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ABOUT THE AUTHOR
E. E. Cummings
E. E. Cummings
Edward Estlin Cummings was born in Cambridge, Massachusetts, on October 14, 1894. He...
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FURTHER READING
Poems About Fathers
'The child is father to the man.'
by Gerard Manley Hopkins
The Last 4 Things [That hard thread]
by Kate Greenstreet
A Boy and His Dad
by Edgar Guest
A Situation for Mrs. Biswas
by Prageeta Sharma
A Story
by Li-Young Lee
A Story
by Philip Levine
American Primitive
by William Jay Smith
Another Country
by Ryan Teitman
Auld Lang Syne
by Jennifer L. Knox
Blood
by Naomi Shihab Nye
Confessions: My Father, Hummingbirds, and Frantz Fanon
by Benjamin Alire Sáenz
Daddy
by Sylvia Plath
Descriptions of Heaven and Hell
by Mark Jarman
Do not go gentle into that good night
by Dylan Thomas
Father
by Edgar Guest
Father Outside
by Nick Flynn
Father's Day Cards
from The Princess [Sweet and low, sweet and low]
by Lord Alfred Tennyson
Grief Calls Us to the Things of This World
by Sherman Alexie
Her Father
by Thomas Hardy
How to Be a Lawyer
by Jordan Davis
Inventing Father In Las Vegas
by Lynn Emanuel
Lay Back the Darkness
by Edward Hirsch
Like Him
by Aaron Smith
Man of the Year
by Robin Becker
Meeting with My Father in the Orchard
by Homero Aridjis
My Father
by Scott Hightower
My Father on His Shield
by Walt McDonald
My Father Remembers Blue Zebras
by Judy Halebsky
My Father's Hat
by Mark Irwin
My Father's Leaving
by Ira Sadoff
My Papa's Waltz
by Theodore Roethke
Only a Dad
by Edgar Guest
Parents
by William Meredith
Passing
by Carl Phillips
Poems about Fathers
Renewal [Excerpt]
by Chris Abani
Separation is the necessary condition for light.
by Brian Teare
Shaving Your Father's Face
by Michael Dickman
Tended Strength: Gifts of Poetry for Fathers
The Ferryer
by Sharon Olds
The Idea of Ancestry
by Etheridge Knight
The Idiot
by Charles Reznikoff
The Portrait
by Stanley Kunitz
The Trouble Ball [excerpt]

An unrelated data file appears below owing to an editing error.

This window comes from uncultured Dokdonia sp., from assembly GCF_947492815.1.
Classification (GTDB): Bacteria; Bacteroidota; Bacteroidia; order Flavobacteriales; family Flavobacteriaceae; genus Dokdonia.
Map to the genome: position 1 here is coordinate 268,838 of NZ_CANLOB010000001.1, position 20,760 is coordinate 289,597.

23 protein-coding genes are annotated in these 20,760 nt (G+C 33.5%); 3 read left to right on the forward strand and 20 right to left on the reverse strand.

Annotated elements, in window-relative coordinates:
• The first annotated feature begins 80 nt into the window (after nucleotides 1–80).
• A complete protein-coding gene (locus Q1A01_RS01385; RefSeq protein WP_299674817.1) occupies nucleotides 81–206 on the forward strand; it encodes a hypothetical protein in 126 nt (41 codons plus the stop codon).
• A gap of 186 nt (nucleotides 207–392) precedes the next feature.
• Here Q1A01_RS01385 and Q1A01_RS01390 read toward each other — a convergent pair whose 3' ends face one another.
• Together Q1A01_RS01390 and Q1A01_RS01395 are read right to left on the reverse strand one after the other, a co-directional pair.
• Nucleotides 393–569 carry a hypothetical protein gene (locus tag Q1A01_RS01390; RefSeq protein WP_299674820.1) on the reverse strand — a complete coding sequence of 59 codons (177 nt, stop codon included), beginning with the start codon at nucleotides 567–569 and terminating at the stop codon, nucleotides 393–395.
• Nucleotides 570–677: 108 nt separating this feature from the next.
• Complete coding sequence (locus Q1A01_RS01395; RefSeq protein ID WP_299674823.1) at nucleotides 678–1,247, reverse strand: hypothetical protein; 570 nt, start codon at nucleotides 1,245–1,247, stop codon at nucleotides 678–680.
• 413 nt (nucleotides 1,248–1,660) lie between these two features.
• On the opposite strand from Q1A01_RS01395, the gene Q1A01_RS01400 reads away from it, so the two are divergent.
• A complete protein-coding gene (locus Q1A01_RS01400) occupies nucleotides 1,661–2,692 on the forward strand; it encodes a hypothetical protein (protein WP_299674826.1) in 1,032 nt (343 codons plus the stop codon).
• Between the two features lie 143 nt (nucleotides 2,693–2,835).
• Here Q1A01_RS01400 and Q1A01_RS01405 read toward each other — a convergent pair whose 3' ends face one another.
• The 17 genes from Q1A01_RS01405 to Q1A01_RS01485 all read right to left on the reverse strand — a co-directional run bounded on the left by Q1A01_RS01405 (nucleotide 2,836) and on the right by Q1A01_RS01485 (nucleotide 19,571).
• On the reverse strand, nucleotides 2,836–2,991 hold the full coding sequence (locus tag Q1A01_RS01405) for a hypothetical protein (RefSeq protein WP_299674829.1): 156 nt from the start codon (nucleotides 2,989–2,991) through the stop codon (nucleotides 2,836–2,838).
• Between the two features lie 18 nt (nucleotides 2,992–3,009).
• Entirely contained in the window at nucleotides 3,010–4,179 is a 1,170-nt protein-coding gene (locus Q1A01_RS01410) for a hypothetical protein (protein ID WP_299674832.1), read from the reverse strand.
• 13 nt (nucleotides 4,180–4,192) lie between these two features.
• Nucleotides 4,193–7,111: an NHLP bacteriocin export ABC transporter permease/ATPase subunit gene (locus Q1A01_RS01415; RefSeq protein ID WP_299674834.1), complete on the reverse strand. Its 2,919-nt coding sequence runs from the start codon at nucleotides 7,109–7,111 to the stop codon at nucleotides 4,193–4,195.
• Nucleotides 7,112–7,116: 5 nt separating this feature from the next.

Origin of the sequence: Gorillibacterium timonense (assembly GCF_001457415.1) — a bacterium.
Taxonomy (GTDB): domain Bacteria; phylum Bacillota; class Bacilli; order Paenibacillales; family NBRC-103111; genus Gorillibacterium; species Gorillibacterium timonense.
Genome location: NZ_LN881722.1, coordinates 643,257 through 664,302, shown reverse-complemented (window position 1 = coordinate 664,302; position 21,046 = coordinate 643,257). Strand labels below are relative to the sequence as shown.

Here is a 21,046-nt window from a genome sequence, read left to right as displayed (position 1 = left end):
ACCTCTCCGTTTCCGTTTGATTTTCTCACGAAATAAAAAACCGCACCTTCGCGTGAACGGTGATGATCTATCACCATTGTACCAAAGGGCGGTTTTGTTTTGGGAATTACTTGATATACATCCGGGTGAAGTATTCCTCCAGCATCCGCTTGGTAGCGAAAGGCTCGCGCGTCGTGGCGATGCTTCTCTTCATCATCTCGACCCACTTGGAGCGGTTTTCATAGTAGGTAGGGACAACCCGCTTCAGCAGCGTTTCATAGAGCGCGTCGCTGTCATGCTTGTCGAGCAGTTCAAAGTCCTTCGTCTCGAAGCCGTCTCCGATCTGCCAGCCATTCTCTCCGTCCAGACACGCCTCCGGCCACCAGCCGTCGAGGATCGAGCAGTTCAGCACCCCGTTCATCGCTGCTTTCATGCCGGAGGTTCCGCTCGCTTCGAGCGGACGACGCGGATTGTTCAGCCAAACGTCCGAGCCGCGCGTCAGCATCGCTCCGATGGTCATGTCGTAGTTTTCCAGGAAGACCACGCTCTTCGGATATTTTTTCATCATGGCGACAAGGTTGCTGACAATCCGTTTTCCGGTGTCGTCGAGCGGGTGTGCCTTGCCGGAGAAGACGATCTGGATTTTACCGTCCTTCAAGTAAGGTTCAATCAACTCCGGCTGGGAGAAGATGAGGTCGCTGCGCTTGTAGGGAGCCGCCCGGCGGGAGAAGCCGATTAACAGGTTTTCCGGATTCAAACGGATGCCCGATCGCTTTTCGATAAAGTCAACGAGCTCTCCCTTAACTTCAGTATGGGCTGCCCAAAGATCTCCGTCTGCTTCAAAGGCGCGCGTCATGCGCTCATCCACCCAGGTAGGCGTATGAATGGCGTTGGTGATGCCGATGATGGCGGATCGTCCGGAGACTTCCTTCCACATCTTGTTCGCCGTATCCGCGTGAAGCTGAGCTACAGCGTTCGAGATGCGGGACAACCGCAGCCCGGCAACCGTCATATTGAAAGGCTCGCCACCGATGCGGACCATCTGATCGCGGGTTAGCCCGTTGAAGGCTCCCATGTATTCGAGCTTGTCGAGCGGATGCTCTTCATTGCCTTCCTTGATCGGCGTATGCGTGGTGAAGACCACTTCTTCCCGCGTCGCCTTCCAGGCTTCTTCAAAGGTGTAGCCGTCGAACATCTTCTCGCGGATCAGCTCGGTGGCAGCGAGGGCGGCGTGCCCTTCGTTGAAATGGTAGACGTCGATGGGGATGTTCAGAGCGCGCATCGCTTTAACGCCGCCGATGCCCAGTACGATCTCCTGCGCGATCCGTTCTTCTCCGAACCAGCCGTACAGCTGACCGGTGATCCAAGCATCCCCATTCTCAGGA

by Martín Espada
Those Winter Sundays
by Robert Hayden
To Her Father with Some Verses
by Anne Bradstreet
Toad
by Diane Seuss
Whose Mouth Do I Speak With
by Suzanne Rancourt
With Kit, Age 7, at the Beach
by William Stafford
Working Late
by Louis Simpson
Yesterday
by W. S. Merwin
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my father moved through dooms of love

 
by E. E. Cummings

              34

my father moved through dooms of love 
through sames of am through haves of give, 
singing each morning out of each night 
my father moved through depths of height

this motionless forgetful where 
turned at his glance to shining here; 
that if(so timid air is firm) 
under his eyes would stir and squirm

newly as from unburied which 
floats the first who,his april touch 
drove sleeping selves to swarm their fates 
woke dreamers to their ghostly roots

and should some why completely weep 
my father's fingers brought her sleep:
vainly no smallest voice might cry 
for he could feel the mountains grow.

Lifting the valleys of the sea 
my father moved through griefs of joy; 
praising a forehead called the moon 
singing desire into begin

joy was his song and joy so pure 
a heart of star by him could steer 
and pure so now and now so yes 
the wrists of twilight would rejoice

keen as midsummer's keen beyond
conceiving mind of sun will stand,
so strictly(over utmost him
so hugely) stood my father's dream

his flesh was flesh his blood was blood:
no hungry man but wished him food;
no cripple wouldn't creep one mile
uphill to only see him smile.

Scorning the Pomp of must and shall
my father moved through dooms of feel;
his anger was as right as rain
his pity was as green as grain

septembering arms of year extend 
yes humbly wealth to foe and friend 
than he to foolish and to wise  
offered immeasurable is

proudly and(by octobering flame 
beckoned)as earth will downward climb, 
so naked for immortal work 
his shoulders marched against the dark

his sorrow was as true as bread:
no liar looked him in the head; 
if every friend became his foe 
he'd laugh and build a world with snow.

My father moved through theys of we, 
singing each new leaf out of each tree 
(and every child was sure that spring 
danced when she heard my father sing)

then let men kill which cannot share, 
let blood and flesh be mud and mire, 
scheming imagine,passion willed, 
freedom a drug that's bought and sold

giving to steal and cruel kind, 
a heart to fear,to doubt a mind, 
to differ a disease of same,
conform the pinnacle of am

though dull were all we taste as bright, 
bitter all utterly things sweet,
maggoty minus and dumb death 
all we inherit,all bequeath

and nothing quite so least as truth
--i say though hate were why men breathe--
because my Father lived his soul 
love is the whole and more than all






Copyright 1940, © 1968, 1991 by the Trustees for the E. E. Cummings Trust from The Complete Poems: 1904-1962 by E. E. Cummings, Edited by George J. Firmage. Reprinted by permission of Liveright Publishing Corporation. All rights reserved.
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